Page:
God is also glorified I may say because death is his way of getting his people home. You know as Christians we are sometimes so contradictory. On the one hand we sing about the glories of heaven and the wonders of the pearly gates and then we spend all of our money and all of our effort hanging around here. I don't want to be critical of that. I'd like to live a while longer.

But it is a strange contradiction. If heaven is so glorious, why is it that we're hanging on to this world with such tenacity? Well I want to tell you something about death. Death is God's way of releasing his people into heaven forever.

It is God's final victory for us because it is God's ability to prove that the sheep that have been entrusted to him have been finally brought safely home. Never to wander again. Never to sin again.

Never to backslide again. Finally they are there forever. And that's why death is a triumph to Christ and glorifies him. It is proof that the Savior has the ability to bring his people home.

We die my friend within the context of Christ's loving care, within the context of his loving providence, the context of his loving purpose, and the context of course of his loving power. His loving power because he's at the tomb of Lazarus. And I love this prayer of Jesus.

You know before Jesus came out of heaven to earth it was as if he and God the Father arranged what he was going to do. And therefore Jesus goes to prayer and he almost says, Father you know we've talked about this before so I wouldn't have to say anything. But the text says that as he was at the tomb of Lazarus he said, Father I thank thee that thou hearest me always and I knew that thou hast heard me but because of the people which stand by I have said it. And then the Bible says he cried with a loud voice Lazarus come forth. Someone has suggested very accurately that it's a good thing he named Lazarus. If he had just said come forth the whole cemetery would have appeared before him.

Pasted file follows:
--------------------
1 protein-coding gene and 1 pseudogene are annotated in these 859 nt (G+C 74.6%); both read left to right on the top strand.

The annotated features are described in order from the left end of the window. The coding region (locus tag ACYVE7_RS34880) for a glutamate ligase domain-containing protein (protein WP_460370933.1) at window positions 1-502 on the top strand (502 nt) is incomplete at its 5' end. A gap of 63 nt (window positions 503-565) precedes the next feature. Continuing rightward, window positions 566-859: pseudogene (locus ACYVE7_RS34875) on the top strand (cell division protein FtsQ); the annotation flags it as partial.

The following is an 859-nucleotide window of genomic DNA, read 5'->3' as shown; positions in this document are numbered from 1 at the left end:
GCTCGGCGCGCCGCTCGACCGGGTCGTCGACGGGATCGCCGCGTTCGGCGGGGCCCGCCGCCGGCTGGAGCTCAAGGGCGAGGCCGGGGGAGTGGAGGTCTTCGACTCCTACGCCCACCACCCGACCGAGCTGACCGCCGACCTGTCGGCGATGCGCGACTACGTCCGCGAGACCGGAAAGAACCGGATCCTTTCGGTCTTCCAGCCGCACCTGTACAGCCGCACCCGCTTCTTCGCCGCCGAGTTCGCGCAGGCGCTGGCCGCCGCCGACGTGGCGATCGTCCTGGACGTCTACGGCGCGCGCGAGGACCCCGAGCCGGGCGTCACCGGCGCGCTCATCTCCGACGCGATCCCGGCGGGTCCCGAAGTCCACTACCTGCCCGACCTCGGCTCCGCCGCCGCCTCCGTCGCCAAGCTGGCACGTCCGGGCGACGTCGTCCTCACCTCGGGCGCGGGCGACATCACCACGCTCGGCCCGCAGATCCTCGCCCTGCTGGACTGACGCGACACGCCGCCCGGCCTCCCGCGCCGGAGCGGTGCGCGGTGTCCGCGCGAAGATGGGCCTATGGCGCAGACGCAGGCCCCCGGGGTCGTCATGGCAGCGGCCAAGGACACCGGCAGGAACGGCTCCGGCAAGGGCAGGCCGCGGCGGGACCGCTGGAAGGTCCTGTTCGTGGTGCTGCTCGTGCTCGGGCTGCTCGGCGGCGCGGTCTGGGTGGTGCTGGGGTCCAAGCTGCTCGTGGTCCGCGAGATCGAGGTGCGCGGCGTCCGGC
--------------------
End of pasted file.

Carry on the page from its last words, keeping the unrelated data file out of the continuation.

After all he is king of kings and lord of lords. And so he had to specify just Lazarus this time. Lazarus come forth. And he that was dead came forth bound hand and foot with grave clothes.

His face was bound about with a napkin. And Jesus said I've done the impossible now you do what is possible. And that is you unwrap him.

And so they unwrapped him. You know when we do what is possible it is up to God to do the impossible. Now when Lazarus was raised he evidently was raised with an earthly body. Do you realize that he had to die again? Can you imagine Lazarus as he gets sick at some later point in saying my word all this again.

But he dies again. But do you know that when we are going to be raised when the trumpet is going to sound and when Jesus is going to return we are not going to be raised with these earthly bodies that we brought with us. With all of their aches and pains and the disintegration that even those of us who are very young still feel. We will be raised with brand new bodies. The Bible says we shall be like him for we shall see him as he is. An indestructible eternal sinless body. Yes it will be based on the body that we have here.

There is continuity between the two. But it is going to be so transformed that we will be exempt from all the aches and the pains and the bruises of this existence. And once we are on the other side we will wonder why we were so attached to this very sinful hurtful world. I want to say to those of you who have loved ones in heaven and that applies to all of us that there is not a single one in heaven today who would ever come back to earth if he was given the opportunity to do so. They are secure in the fold of the shepherd because they die within the context of the Father's purpose and power. And then finally I want us to notice that true believers die within the context of the Father's beautiful promise. The words really of Jesus here in this text of scripture when he says in verse 25, one of the most famous verses of all the Bible, I am the resurrection and the life. He who believes in me shall live even if he dies.